I shipped sixty-five lanyards, a dozen eyeglasses chains, twenty keychains, and a pair of necklaces out on behalf of Erin's Dream Lanyards  to Buffalo, New York (for the Cure Me!  I'm Irish! fund raising event sponsored by Melina's White Light and Friends, to Cape Canaveral, Florida (soon to be living on a Carnival Cruise Line Ship), to Denton, Texas, and to Las Cruces, New Mexico (where a webfriend who became a real friend is offering up lanyards in her church's silent auction).  These do not count the 96 lanyards and sundries that I shipped to Boston for the Cure Me!  I'm Irish event weekend before last.

I understand from the recent silent auction held by the Brazos Valley Chorale, that this is a very good way to do well for your organization and help fund a cure for childhood cancer. . . And if you want to double that. . . buy some of our African line lanyards (click over and see for yourself!).  These are made with beads fashioned by HIV+ mothers and war refuges in Uganda as part of a Fair Trade project called Beads for Life and they are made from lacquered recycled paper.  Think about it:  for a small donation (or a large donation, if you prefer) you can support your own organization's auction, help fund a cure for pediatric cancer, give African women a chance to earn a fair wage, and encourage recycling!!!!   WIN/WIN/WIN/WIN.  That rivals Charlie Sheen on Red Bull!

Thursday, March 10, 2011


March 10, 2011

And so we begin the trudge through Lent.  

When we hit Mardi Gras, 2009 and rolled into Lent, Erin had just scored her first ever perfect attendance for a six weeks grading period and was honing her Wii skills, whomping everyone at bowling, tennis, and cow racing.  By Maundy Thursday, she had run out of miracles.  

Last year, I struggled during Lent, wondering why I had to give up so much (I'm thinking a daughter is all in compared with chocolate, Diet Dr. Pepper, or Facebook).   I tried to appreciate the springing of spring and the nuances of all the different shades of green that popped out all around me.  I limped through.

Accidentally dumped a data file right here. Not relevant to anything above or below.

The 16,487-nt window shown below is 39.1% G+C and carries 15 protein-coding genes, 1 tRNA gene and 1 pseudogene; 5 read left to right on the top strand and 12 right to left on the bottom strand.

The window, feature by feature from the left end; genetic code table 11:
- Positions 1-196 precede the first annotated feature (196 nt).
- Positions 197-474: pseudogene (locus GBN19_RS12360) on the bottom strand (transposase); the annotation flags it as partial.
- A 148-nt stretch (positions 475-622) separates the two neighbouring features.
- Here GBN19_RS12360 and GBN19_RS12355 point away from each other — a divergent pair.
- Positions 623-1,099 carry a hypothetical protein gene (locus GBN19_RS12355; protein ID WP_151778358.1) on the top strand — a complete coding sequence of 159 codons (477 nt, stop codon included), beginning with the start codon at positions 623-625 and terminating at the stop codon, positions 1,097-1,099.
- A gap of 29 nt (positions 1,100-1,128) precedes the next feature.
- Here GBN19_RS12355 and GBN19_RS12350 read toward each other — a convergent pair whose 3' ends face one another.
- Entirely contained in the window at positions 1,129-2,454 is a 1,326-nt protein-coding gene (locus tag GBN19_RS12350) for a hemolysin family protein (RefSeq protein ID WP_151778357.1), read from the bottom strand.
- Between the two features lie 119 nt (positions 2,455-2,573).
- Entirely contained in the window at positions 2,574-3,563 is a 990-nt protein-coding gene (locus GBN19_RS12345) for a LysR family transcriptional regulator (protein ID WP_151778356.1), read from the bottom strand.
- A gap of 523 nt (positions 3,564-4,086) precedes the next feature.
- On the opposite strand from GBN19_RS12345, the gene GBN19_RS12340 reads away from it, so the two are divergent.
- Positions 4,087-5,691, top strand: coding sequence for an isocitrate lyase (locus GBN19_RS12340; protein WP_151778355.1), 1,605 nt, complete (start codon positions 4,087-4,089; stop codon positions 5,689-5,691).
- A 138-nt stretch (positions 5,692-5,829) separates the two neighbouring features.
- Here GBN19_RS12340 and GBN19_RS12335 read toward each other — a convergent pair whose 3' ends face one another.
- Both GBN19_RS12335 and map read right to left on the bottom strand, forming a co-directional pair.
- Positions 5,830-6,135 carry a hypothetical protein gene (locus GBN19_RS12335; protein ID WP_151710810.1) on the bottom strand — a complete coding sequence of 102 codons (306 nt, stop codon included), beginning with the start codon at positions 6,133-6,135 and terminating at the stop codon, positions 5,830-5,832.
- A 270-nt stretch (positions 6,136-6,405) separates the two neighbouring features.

This year to kick off Lent, Walter had to work through dinner and Ash Wednesday worship.  He missed seeing Nico, Toni, Matt, and Meagan singing the first anthem.  I was there, but missed out just as surely.  Where was Erin?  Not, as she should be, standing in the middle of the small choir turning a quartet into a fivesome.

I have to say that it was not that much of a comfort to hear "ashes to ashes, dust to dust" during the imposition of the ashes.

The closing hymn was "Walk that Lonesome Valley" which took me straight to the days when we sang along to that on our Kingston Trio CD, and I would often replay that one, just to avoid some of the other tunes (all sung with impeccable harmony; almost all featuring drinking, gambling, infidelity, or lawlessness).  I smiled to keep from crying, by reminding myself that the Kingston Trio, George Jones, and Joan Baez all rocked that hymn better than our congregation does.

In the end, I left uplifted, grasping the three key words of the homily:

Instead of 

offense  --  punishment 

we have


This is what we need and this is what we get.

Friday, March 4, 2011


March 4, 2011

Does this make you smile?

How about this?

Do I have to pull out the big guns?

The bigger guns?

I hope you are smiling now because I'm trying to save your life and improve its quality.  According to LeaAnne Harker and Dacher Keltner, of UC, Berkley, smiling is a winning strategy.  They measured yearbook smiles, then tracked down the folks they measured.  Larger smilers had longer-lasting marriages and higher contentment with their own well being.

Another study measured the facial expression on Major League baseball players' trading card photos.  On average, big smiling players lived to age 80.  In contrast, those who didn't smile died significantly sooner (age 72.9).  Players that showed a trace of a smile had in between longevity (75 years).

Brain studies also confirm the positive effect of smiling.  A smile stimulates the brain as much as 2,000 bars of chocolate and lowers stress hormones like cortisol and adrenaline.

So when someone says "Smile for the camera!"  Do It!